1. Seth MacLeod

    Great discussion! I especially liked the part where you pointed out extending property rights and thus their protections to sex workers.

    Something occurred to me about many libertarians’ take on gender roles. Robert Heinlein’s “The Moon Is a Harsh Mistress” is a very famous libertarian science fiction novel, and in it he explores how the family structure could have emerged under conditions where women are scarce in comparison to men. Considering how popular the novel is with libertarians, it’s a little strange that more libertarians don’t have the imagination to see how our own structures emerged and how they could change, especially since libertarians typically do use their imaginations to think through how something might work in a free market.

    Also, though this is more relevant to racism, when Kevin Glass kept asking you about more immediate solutions instead of cultural changes, it reminded me of Booker T. Washington’s observations and solutions in “Up From Slavery”, specifically chapter 10:

    The making of these bricks taught me an important lesson in regard to the relations of the two races in the South. Many white people who had had no contact with the school, and perhaps no sympathy with it, came to us to buy bricks because they found out that ours were good bricks. They discovered that we were supplying a real want in the community. The making of these bricks caused many of the white residents of the neighbourhood to begin to feel that the education of the Negro was not making him worthless, but that in educating our students we were adding something to the wealth and comfort of the community. As the people of the neighbourhood came to us to buy bricks, we got acquainted with them; they traded with us and we with them. Our business interests became intermingled. We had something which they wanted; they had something which we wanted. This, in a large measure, helped to lay the foundation for the pleasant relations that have continued to exist between us and the white people in that section, and which now extend throughout the South.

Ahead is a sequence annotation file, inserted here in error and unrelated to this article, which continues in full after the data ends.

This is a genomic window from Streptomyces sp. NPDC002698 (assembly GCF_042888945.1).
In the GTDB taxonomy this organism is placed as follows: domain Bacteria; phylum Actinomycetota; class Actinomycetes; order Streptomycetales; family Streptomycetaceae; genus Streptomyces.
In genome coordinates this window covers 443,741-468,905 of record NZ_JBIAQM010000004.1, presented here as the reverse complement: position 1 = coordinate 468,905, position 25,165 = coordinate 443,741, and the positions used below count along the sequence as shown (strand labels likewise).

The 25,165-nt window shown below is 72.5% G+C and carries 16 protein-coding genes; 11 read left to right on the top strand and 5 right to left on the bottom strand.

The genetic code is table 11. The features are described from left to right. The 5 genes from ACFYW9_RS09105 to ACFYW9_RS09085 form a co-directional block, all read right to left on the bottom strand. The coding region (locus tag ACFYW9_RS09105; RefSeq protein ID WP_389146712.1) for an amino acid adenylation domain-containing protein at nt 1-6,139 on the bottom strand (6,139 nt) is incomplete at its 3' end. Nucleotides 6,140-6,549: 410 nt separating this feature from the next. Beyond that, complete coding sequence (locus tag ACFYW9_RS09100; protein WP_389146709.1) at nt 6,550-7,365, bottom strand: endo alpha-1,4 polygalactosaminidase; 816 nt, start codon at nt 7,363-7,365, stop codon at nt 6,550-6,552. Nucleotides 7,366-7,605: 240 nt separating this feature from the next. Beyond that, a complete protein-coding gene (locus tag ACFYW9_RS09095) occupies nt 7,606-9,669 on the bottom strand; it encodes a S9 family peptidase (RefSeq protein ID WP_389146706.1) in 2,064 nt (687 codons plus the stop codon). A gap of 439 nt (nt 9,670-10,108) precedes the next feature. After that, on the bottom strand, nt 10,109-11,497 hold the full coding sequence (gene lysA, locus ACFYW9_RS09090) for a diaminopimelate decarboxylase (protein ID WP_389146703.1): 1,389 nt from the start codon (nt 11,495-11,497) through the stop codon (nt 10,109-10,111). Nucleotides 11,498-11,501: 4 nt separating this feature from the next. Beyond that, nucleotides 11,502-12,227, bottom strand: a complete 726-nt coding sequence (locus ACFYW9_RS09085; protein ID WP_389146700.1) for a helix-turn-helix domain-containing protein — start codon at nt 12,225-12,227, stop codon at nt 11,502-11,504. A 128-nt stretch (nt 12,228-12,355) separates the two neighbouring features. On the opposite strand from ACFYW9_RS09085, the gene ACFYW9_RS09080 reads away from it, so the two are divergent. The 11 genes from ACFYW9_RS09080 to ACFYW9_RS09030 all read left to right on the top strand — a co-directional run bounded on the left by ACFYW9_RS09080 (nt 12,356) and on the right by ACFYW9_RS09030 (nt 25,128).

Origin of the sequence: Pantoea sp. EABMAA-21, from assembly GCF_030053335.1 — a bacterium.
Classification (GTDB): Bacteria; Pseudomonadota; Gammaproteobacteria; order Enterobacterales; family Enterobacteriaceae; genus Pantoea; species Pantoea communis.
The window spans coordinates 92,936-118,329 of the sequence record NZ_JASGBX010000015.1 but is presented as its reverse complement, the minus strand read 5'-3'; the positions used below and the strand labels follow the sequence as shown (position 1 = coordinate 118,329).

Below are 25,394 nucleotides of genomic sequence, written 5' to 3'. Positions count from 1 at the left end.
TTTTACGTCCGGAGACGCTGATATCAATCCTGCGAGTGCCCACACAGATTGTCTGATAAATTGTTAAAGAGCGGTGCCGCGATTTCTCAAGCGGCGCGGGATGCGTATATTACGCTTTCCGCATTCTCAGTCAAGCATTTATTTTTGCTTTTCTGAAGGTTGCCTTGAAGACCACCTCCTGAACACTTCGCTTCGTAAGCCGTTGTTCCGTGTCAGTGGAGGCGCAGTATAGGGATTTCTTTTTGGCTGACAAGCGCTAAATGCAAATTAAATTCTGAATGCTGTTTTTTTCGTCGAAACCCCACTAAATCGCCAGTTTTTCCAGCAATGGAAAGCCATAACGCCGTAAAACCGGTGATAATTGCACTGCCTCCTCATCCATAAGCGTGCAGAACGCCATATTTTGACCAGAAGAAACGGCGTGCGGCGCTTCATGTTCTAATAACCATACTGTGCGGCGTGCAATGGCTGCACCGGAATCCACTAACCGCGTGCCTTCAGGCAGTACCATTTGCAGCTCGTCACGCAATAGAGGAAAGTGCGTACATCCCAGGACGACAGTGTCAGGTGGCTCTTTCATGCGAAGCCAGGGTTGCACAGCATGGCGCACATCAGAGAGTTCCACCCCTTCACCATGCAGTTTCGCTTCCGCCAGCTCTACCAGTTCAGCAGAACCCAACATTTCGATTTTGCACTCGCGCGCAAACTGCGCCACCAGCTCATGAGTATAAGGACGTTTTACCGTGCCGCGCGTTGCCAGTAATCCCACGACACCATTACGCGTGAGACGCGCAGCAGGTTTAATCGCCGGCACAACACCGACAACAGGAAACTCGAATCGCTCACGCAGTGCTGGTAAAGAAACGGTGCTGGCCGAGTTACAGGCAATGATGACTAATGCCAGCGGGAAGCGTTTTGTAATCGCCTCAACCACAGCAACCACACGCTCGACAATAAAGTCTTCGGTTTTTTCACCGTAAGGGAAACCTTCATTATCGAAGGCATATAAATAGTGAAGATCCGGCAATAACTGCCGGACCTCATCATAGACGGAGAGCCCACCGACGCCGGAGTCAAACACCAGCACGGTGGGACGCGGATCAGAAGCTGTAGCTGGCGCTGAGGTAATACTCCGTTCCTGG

• Thank you Seth! I agree it’s very strange. I think the kinds of libertarians who are libertines and who have imagination are more likely to be less stuck in an old mindset when it comes to gender roles. It’s conservatarians who have trouble seeing past what’s always been. Hopefully 🙂

  2. Rod Van Mechelen

    “Women are expected to do more in the home than men” seems to be an expectation perpetrated by female choices. In Shere Hite’s Women and Love, Hite talks about how “women see the dust” both in relationships and in the home. Guys tend to be more relaxed about housekeeping than women, so women end up doing more housework. (Obviously, this is a generalization.)

    While some women are very career oriented, most women, including most of the women who are more career oriented, prefer men whose focus lies outside the home and who are very career oriented. Hence, women’s (free market) choices predispose them to relationships in which they end up doing more in the home.

    The dictionary definition of feminism is a lie. Feminism has nothing to do with equal rights. Feminism casts everything in terms of power and as such requires the implied gun of the government to solve every problem. Where the dictionary definition of feminism belongs is in one of the definitions of libertarianism.

    The effort to reconcile feminism with libertarianism is doomed to fail. It pollutes the libertarian message.

Comments are closed, but trackbacks and pingbacks are open.